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The Forestry Commission has linked up with Butterfly Conservation to lure one of Yorkshire's rarest butterflies back to a former haunt.
The striking yellow and brown flecked Duke of Burgundy (Hamearis lucina) survives at only a handful of places in the north.
Until recently one of these was Pexton Bank in 3,400 hectare (8,600 acre) Dalby Forest, near Pickering, but there have been no sightings for the past five years.
Now a bid has been launched to encourage the colourful creature to return.
Work to improve the habitat has just been completed, supported by WREN, the conservation arm of a land fill company working with Butterfly Conservation, involving felling trees and cutting back over-grown scrub, both of which may have shaded out some of the flowers the butterfly relies on. Cowslip and primrose are particularly important as the Duke lays its eggs on the undersides of their leaves, which also provide food for larvae.
Paul Cody, District Forester, said:
“This is a rare species and for many years the jewel in the crown of Pexton Bank, which is an outstanding place for butterflies with over 20 recorded species. But when wildlife becomes isolated and fragmented it is always vulnerable. That’s why it is important we continue our push to improve the environment and link habitats together. We’ve got our fingers’ crossed that the Duke makes a regal return.”
The butterfly has very specific requirements, preferring scrubby grasslands and sunny woodland clearings. Habitat loss is thought to be a major factor behind its national decline - colony numbers are estimated to have decreased by over half in the last 40 years.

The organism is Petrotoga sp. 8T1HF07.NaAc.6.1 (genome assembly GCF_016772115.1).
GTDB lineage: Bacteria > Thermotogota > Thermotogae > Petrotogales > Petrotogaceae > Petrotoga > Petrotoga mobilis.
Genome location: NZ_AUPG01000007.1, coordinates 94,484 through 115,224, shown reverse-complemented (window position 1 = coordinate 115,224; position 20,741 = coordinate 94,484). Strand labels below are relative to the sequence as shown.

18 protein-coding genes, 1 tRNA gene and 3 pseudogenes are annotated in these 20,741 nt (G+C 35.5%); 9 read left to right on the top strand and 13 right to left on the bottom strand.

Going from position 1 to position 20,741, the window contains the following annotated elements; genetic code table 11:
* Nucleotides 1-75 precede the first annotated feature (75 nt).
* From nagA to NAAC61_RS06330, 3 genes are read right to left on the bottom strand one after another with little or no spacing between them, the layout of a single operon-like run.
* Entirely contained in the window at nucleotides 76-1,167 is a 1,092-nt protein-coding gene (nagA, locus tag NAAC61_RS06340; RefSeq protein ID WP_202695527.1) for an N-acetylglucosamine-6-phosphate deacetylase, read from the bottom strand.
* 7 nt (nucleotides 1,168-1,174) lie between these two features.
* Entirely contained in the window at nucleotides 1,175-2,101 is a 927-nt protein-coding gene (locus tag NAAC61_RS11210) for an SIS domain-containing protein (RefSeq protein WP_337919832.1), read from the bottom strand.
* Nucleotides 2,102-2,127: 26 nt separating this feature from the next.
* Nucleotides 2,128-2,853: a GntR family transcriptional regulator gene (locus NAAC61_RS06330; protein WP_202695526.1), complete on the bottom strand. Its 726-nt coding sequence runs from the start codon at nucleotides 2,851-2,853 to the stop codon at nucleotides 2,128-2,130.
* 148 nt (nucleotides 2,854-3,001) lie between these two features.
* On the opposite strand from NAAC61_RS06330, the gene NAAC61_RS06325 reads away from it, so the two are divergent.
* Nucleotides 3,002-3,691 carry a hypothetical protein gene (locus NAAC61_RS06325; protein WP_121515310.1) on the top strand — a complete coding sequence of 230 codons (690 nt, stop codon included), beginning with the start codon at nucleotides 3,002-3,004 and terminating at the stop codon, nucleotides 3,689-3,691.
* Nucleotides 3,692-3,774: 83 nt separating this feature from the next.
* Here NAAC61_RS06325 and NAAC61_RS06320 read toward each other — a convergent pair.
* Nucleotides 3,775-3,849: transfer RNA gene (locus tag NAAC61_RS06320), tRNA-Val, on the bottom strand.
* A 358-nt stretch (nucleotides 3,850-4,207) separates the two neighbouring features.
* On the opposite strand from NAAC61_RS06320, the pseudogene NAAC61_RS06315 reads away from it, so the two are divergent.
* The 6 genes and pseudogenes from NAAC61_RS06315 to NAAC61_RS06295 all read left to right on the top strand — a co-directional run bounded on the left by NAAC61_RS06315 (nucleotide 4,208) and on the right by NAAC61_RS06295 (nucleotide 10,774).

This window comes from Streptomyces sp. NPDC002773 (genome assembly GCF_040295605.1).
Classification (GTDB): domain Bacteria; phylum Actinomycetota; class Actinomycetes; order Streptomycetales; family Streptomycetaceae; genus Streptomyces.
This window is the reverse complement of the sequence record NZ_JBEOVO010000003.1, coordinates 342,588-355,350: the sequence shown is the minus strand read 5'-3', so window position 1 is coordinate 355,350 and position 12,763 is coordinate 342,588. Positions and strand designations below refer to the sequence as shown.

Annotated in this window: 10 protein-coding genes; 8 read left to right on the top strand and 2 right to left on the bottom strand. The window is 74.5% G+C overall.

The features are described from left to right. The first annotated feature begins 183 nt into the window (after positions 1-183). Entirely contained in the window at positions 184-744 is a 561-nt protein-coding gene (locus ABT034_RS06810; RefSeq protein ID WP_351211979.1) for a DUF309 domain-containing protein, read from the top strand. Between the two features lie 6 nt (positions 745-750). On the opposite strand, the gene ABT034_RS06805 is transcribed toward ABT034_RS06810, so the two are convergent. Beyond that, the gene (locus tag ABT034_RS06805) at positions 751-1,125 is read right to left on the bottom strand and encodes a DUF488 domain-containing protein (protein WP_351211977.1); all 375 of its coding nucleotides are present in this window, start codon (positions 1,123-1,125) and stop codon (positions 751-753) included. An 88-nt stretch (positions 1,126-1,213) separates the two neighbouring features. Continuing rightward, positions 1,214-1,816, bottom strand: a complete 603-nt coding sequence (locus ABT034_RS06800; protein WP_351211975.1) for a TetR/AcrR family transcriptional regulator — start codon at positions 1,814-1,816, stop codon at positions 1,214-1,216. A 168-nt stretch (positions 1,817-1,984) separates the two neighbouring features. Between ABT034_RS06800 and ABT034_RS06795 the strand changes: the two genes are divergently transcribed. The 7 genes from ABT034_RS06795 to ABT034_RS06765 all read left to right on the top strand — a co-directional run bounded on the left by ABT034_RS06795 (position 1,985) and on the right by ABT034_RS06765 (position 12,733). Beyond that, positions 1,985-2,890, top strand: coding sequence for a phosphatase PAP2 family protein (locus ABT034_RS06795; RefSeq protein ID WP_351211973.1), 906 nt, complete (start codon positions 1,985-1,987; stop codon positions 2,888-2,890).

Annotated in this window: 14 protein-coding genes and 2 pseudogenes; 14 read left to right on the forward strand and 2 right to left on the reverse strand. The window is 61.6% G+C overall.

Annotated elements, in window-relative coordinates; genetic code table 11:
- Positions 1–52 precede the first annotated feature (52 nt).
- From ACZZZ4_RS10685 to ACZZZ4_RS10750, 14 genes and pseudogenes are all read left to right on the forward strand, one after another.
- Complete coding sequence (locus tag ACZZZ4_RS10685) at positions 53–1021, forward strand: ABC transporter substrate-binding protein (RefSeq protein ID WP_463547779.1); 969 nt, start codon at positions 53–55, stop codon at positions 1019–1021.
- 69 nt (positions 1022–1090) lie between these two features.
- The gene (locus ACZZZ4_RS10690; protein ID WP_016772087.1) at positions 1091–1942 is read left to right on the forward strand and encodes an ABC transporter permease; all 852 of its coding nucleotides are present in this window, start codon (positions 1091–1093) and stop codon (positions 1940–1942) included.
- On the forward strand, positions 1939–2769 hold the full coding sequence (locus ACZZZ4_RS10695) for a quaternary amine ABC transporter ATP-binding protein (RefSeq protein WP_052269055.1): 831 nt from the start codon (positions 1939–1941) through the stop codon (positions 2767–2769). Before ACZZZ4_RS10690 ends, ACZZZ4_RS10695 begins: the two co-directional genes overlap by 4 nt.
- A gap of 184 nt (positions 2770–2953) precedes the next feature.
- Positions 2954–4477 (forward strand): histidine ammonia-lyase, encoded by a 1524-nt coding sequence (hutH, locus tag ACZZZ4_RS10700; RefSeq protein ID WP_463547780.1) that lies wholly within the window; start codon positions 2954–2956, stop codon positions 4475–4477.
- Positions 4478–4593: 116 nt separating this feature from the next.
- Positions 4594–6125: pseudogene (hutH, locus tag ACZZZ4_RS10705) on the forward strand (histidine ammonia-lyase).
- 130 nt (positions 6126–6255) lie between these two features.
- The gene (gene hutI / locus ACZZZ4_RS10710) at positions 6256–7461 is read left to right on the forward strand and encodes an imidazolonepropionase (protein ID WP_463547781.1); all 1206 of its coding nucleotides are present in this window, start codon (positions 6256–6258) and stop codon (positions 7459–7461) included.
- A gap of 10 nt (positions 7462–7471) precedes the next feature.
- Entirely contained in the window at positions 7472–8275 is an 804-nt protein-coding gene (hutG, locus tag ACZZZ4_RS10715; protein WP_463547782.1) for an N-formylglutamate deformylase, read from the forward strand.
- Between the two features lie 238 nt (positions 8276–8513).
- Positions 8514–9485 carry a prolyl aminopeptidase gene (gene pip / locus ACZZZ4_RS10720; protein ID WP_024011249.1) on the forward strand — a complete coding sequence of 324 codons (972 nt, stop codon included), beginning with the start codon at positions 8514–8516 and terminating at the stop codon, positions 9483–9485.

The only other known populations in Yorkshire are near Helmsley, with just one site on the east of the North York Moors National Park.
David Wainwright, from Butterfly Conservation, said:
“The Duke of Burgundy has been giving cause for concern for a number of years, both locally and nationally. We hope that the ongoing work at Pexton Bank will be the first step in re-establishing the species in the Pickering area and beyond.”
Notes to Editors
- The Duke of Burgundy is found in small numbers scattered throughout Southern England and the southern Lake District.
- Habitat creation work at Pexton Bank in Dalby was supported by WREN, an organisation which redistributes landfill tax to conservation projects. Butterfly Conservation has secured a £230,000 grant to undertake management at 34 different sites in the North York Moors over the next five years to benefit the Duke of Burgundy and Pearl-bordered fritillary.
- The Forestry Commission and Butterfly Conservation are committed to conserving and increasing butterflies and moths in the nation’s woodlands. Four years ago a plan was launched outlining a new strategy. It identified 140 Forestry Commission woods in England has as key butterfly and moth sites - half designated as “A” grade priority locations, as they support some of the UK’s most endangered species.
- These include Dalby Forest, Cropton Forest, Bumble Wood and Langdale, near Pickering, Harwood Dale, near Scarborough, Bishop Wood, near Cawood, Selby, and Sneaton Forest, near Whitby.
Media contact: Richard Darn, TEL: 0775 367 0038.